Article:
You Can’t Pardon the Innocent – MOSOP Tells President Buhari

Movement for the Survival of the Ogoni People (MOSOP) wishes to state its position on President Muhammadu Buhari’s statement on Friday, October 22, 2021 in which the president amongst others muted a presidential amnesty for Ken Saro-Wiwa and eight other Ogonis who were murdered by the Nigerian State on November 10, 1995.

While we welcome the president’s statement to integrate the Ogoni people into national life in so much as it guarantees the political rights of the Ogoni people to function within Nigeria as a distinct ethnic nationality, we regret that the president’s amnesty considerations for Ken Saro-Wawa and others murdered by the state in 1995 fends ignorance of the realities of what transpired in Nigeria during the period in question. MOSOP holds that there cannot be amnesty of any kind for the innocent. We remind Nigeria that it cannot run away from its shadows, Nigeria cannot escape the guilt of the Ogoni murders and these innocent blood will remain a permanent stain on Nigeria’s claim to modern civilization. The country should admit its wrongs in Ogoni, apologise to the Ogoni people and take steps to redress the wrongs
MOSOP therefore considers President Buhari’s offer to be misplaced. We expect our president to be fully aware of the circumstances of Saro-Wiwa’s death and in a democratic regime, we expect a presidential condemnation of such blatant violations and to take practical steps to address the problems rather than a seeming justification of the torture and murders we still suffer under the discriminatory Nigerian system.
MOSOP wants to make unequivocally clear that there cannot be pardon for the innocent. Our position which has been corroborated by the U.N Secretary General’s fact finding mission to Nigeria in 1996, the Hon. Justice Chukwudifu Oputa panel set up by the Nigerian Government under President Olusegun Obasanjo’s administration and tons of evidence is that Ken Saro-Wiwa and the eight others were not guilty of any crime.
We regret that Mr President’s position is frightening as it suggests that the Ogoni people could still be in danger of the conspiracy between Shell and the Nigerian authorities which led to the elimination of Ken Saro-Wiwa and an estimated 4,000 other Ogonis in the 1990s in desperation to crush a civil rights movement.
We regret that the Nigerian government does not seem to feel the pains of the Ogoni people and have not shown any remorse for the inhuman treatment we have suffered under successive government’s repressive policies and presidential orders. President Buhari’s statements on Friday hurts us very deeply as it still signals the willingness of the government to pursue policies that could seriously encourage human rights violations in Ogoni. If the Nigerian government still thinks Saro-Wiwa and others were hanged through a judicial process, then we are truly very far from a free and just Nigerian society.
What will president Buhari pardon Ken Saro-Wiwa and the others for? What crime did they commit? The Nigerian government murdered Saro-Wiwa and the others in their innocence. How do they expect us to like that?
MOSOP rejects every attempt by the government to denigrate our dead after murdering them in their innocence. We regret that the Nigerian government seems not to be using her conscience even in cases like this, where the truth about the innocence of the executed men including Ken Saro-Wiwa are so glaring.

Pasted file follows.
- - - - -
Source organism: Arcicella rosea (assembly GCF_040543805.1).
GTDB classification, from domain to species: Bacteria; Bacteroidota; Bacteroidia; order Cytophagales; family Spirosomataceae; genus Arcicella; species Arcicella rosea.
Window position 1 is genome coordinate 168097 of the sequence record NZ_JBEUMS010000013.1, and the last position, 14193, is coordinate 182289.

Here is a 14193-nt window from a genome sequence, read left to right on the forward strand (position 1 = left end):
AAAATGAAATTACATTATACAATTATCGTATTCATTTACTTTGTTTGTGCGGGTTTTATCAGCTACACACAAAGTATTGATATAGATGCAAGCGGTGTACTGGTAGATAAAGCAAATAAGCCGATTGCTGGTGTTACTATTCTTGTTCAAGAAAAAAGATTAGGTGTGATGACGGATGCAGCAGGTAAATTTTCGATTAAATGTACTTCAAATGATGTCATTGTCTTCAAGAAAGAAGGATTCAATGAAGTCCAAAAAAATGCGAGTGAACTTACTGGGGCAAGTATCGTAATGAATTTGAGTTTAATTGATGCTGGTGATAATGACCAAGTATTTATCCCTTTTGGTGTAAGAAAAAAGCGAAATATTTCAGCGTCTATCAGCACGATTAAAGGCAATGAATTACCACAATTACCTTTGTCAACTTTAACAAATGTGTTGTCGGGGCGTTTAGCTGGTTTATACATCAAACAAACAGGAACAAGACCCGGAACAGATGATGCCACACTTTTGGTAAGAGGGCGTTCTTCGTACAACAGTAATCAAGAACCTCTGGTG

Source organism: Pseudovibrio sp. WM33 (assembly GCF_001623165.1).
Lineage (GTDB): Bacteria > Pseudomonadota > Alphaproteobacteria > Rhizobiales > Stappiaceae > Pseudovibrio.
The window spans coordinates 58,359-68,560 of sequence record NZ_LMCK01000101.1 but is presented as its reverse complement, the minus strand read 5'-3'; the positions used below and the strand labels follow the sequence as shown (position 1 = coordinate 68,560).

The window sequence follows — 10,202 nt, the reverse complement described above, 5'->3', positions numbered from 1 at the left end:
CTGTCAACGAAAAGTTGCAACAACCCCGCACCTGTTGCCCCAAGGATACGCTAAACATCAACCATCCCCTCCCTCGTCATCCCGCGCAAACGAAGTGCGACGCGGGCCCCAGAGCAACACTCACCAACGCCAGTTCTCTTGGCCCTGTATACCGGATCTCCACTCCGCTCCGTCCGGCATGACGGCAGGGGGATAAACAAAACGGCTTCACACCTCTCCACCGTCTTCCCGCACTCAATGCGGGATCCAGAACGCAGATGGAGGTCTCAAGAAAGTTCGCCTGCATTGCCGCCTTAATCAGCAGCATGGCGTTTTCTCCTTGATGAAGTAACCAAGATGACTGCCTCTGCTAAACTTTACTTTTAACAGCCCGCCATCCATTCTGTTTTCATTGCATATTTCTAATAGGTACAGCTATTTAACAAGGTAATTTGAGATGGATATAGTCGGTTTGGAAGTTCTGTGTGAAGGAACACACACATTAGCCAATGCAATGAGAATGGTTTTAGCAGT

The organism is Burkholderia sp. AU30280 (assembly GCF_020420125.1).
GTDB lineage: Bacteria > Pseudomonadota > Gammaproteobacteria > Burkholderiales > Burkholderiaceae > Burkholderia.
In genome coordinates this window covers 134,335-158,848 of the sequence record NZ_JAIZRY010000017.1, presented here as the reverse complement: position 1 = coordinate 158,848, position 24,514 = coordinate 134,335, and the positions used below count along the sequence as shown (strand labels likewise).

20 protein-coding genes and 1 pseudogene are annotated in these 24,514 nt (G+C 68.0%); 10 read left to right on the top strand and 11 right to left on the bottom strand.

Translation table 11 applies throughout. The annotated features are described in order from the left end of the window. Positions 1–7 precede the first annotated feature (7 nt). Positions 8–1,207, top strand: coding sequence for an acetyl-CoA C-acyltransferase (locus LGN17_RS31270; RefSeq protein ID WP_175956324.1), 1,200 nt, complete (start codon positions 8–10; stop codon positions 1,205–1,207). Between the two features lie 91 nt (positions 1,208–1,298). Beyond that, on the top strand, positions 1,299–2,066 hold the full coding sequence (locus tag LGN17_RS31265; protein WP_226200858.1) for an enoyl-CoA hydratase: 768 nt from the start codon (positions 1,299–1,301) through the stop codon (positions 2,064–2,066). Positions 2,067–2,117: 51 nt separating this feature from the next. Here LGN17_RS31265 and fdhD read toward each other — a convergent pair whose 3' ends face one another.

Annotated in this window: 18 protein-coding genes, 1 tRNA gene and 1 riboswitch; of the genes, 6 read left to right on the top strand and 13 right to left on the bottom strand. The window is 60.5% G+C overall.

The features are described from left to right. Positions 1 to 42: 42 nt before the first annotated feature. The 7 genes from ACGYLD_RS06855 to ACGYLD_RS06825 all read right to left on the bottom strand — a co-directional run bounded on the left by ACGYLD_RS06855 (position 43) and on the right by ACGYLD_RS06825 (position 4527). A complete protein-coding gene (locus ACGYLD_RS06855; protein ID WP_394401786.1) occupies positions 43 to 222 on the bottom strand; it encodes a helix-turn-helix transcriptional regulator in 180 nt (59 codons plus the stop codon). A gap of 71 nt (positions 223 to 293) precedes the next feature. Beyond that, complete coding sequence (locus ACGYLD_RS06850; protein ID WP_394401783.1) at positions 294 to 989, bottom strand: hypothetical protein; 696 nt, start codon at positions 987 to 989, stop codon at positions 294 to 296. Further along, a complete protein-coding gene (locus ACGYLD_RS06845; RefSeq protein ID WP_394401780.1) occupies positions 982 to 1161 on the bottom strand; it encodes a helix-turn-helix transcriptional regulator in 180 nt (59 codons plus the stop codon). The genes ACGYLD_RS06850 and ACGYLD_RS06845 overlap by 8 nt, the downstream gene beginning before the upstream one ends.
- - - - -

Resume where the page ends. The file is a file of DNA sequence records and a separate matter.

We regret Nigeria’s naivety on the Ogoni situation, being a deliberate political conspiracy to reduce an agitation for human, environmental and political rights to a fraudulent cleanup in Ogoni. Will the Nigerian government want us to believe that Saro-Wiwa and eight others were killed with the hope that the Ogoni people will be persuaded by a fraudulent cleanup and a presidential pardon so that they can return to the Ogoni oilfields to continue the denigration?
MOSOP condemns the government’s unrepentant stance against Ogoni and wants the Nigerian Government to end its political maneuvers and inhuman treatment of the Ogoni people. We demand an end to the political discrimination against the Ogoni people in Nigeria. It is regrettable that in a country whose constitution subscribes to freedom and fairness for all, a distinct ethnic group whose resources fund the state and national budgets is not recognized within the political structure and configuration of the country and a simple demand for fairness and basic rights is crushed with the strength of state security forces.
MOSOP holds that the Nigerian State cannot in any way justify the murder of Ken Saro-Wiwa and eight others outside the desperation to sustain Nigeria’s repression and discrimination against the Ogoni people.
MOSOP therefore restates its position on this issue and insists on total exoneration for Ken Saro-Wiwa, Nubari Kiobel, Nordu Eawo, John Kpuinen, Baribor Bera, Felix Nuate and Saturday Doobee. The eight of them were victims of Nigeria’s repression against the Ogoni people under the regime of General Sanni Abacha.
Finally, MOSOP beacons on the Nigerian government to treat the Ogoni people with dignity, respect their fundamental rights to basic freedom and self determination and end all repressive measures against the Ogoni people.


Fegalo Nsuke
Movement for the Survival of the Ogoni People (MOSOP)
Peace and Freedom Center, Bori, Ogoni
Rivers State
October 24, 2021

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